Posts tagged with: Icon

The Assembly of Canonical Orthodox Bishops of North and Central America has published a new report on Orthodox Monastic Communities in the United States (here). The report contains a lot of great information (“great” for nerds like me, anyway), including a whole section entitled, “‘Monastic Economy:’ Ownership of Property and Sources of Income in US Orthodox Monasteries.”

According to the report,

In summary, the three most common sources of income in US Orthodox monasteries are:

  • Occasional private donations including bequests and offerings for performed sacraments (87% of all monastic communities mentioned this source of income);

  • Sale of religious items (except candles) that are not produced by monastery (52% of all monastic communities mentioned this source of income);

  • Production and sales of candles (24% of all monastic communities mentioned this source of income).

Thus, after private donations, the top two sources of income are through commerce: 52% sales of items not produced by the monastery and 24% candles produced by the monastery. Income from other items produced by monasteries, such as books, devotional items, and food items, was also significant. Our Merciful Saviour Russian Orthodox Monastery in Washington state, for example, lists sales of their “monastery blend” coffee as their primary source of income.

This does not come as a surprise to me.

The most recent volume (vol. 8, 2014) published by the Sophia Institute, of which I am a fellow, includes a paper by me entitled, “Markets and Monasticism: A Survey & Appraisal of Eastern Christian Monastic Enterprise.” While my paper is not a comprehensive history, it does include a section on modern Orthodox monasteries in the United States.

I write, (more…)

Last night I attended an engaging lecture at Calvin College by Dr. William Abraham of the Southern Methodist University Perkins School of Theology. Abraham, whose religious background is Irish Methodist and who is now a minister in the United Methodist Church and the Albert Cook Outler Professor of Wesley Studies at Perkins, gave a presentation titled, “The Treasures and Trials of Eastern Orthodoxy.” As someone who was once an outsider to the Orthodox Church and is now an insider (as much as a former outsider can be, I suppose), I can say that Dr. Abraham’s lecture highlighted many things that I see in the Orthodox Church myself as well as bringing others into focus, in particular five treasures the Orthodox bring and four trials that they face in our current, global context. (more…)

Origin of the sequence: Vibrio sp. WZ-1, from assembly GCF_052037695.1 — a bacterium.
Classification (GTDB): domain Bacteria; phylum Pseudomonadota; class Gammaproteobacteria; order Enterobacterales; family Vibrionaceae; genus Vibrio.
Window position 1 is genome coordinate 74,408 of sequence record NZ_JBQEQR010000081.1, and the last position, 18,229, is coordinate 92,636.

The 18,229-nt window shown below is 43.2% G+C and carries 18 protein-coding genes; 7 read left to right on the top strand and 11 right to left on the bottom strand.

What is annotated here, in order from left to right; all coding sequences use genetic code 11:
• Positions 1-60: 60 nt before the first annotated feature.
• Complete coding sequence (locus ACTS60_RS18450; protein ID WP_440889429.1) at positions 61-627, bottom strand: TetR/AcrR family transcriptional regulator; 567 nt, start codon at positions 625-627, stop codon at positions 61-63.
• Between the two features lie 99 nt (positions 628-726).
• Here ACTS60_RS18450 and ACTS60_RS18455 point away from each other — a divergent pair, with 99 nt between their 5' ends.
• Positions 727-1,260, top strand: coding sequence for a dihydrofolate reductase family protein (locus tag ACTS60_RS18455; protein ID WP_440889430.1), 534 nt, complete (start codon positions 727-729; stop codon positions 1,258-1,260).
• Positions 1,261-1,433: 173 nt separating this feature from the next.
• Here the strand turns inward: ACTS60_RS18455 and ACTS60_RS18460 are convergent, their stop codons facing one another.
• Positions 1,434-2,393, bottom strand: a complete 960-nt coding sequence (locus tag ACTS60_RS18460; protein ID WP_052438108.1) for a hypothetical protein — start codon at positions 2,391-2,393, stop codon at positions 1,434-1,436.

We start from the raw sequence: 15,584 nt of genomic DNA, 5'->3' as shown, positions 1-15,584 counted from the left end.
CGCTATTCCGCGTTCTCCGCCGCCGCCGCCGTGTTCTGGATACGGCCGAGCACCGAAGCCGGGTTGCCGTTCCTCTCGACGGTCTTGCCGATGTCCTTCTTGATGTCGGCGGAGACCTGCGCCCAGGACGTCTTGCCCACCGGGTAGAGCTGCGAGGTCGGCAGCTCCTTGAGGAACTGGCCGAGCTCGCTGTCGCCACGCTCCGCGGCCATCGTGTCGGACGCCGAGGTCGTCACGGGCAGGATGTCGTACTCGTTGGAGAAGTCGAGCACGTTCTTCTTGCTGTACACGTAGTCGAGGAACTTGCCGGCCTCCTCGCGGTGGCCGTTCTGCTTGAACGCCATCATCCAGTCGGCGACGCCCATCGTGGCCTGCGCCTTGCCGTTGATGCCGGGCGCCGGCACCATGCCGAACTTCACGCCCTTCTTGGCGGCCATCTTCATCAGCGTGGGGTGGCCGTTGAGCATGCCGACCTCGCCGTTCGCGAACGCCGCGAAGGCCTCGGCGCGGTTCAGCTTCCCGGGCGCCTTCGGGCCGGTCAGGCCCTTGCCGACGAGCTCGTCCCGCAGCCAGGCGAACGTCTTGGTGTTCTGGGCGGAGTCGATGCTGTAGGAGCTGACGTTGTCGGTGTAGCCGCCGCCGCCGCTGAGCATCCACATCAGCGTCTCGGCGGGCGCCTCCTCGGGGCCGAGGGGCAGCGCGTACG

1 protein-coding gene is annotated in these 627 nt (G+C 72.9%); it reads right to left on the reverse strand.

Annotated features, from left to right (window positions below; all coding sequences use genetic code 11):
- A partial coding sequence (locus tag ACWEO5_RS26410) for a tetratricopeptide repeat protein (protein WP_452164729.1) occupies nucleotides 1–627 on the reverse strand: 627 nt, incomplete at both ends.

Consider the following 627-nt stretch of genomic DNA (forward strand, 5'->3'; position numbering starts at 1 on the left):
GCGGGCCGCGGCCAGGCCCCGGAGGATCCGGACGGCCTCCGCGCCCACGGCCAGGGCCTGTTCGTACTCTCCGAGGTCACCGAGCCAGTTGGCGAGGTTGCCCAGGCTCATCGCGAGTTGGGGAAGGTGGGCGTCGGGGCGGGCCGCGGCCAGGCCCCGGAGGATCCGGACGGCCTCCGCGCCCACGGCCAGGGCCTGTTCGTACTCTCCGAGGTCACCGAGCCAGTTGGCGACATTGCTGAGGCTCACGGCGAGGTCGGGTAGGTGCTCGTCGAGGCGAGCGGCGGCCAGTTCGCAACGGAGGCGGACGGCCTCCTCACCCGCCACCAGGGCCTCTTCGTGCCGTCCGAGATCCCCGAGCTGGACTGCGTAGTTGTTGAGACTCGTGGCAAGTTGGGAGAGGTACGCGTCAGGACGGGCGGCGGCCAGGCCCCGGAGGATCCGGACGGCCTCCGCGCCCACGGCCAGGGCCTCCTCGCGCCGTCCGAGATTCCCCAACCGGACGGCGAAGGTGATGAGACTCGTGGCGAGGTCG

Arabic icon of St. John of Damascus

Today (Dec. 4) is commemorated an important, though sometimes little-known, saint: St. John of Damascus. Not only is he important to Church history as a theologian, hymnographer, liturgist, and defender of Orthodoxy, but he is also important, I believe, to the history of liberty.

In a series of decrees from 726-729, the Roman (Byzantine) emperor Leo III the Isaurian declared that the making and veneration of religious icons, such as the one to the right, be banned as idolatrous and that all icons be removed from churches and destroyed. The Christian practice of making icons dates back to decorations of the catacombs in the early Church as well as illuminations in manuscripts of the Scriptures; indeed, many icons can be found in manuscripts of the Greek version of the Hebrew Scriptures and several icons have even been uncovered in the ruins of synagogues.

Naturally, most Christians of the time protested. Patriarch Germanos I of Constantinople was forced to resign and was replaced by Anastasios, who supported the emperor’s program. This began what is known as the iconoclastic controversy. It spanned over 100 years, and the iconoclasts in the Roman (Byzantine) empire martyred literally thousands of the Orthodox who peacefully resisted and destroyed countless works of sacred art that would be priceless today. Whatever one’s understanding of the place of icons in the Church today, this controversy was a clear abuse of government power that resulted in great tragedy. (more…)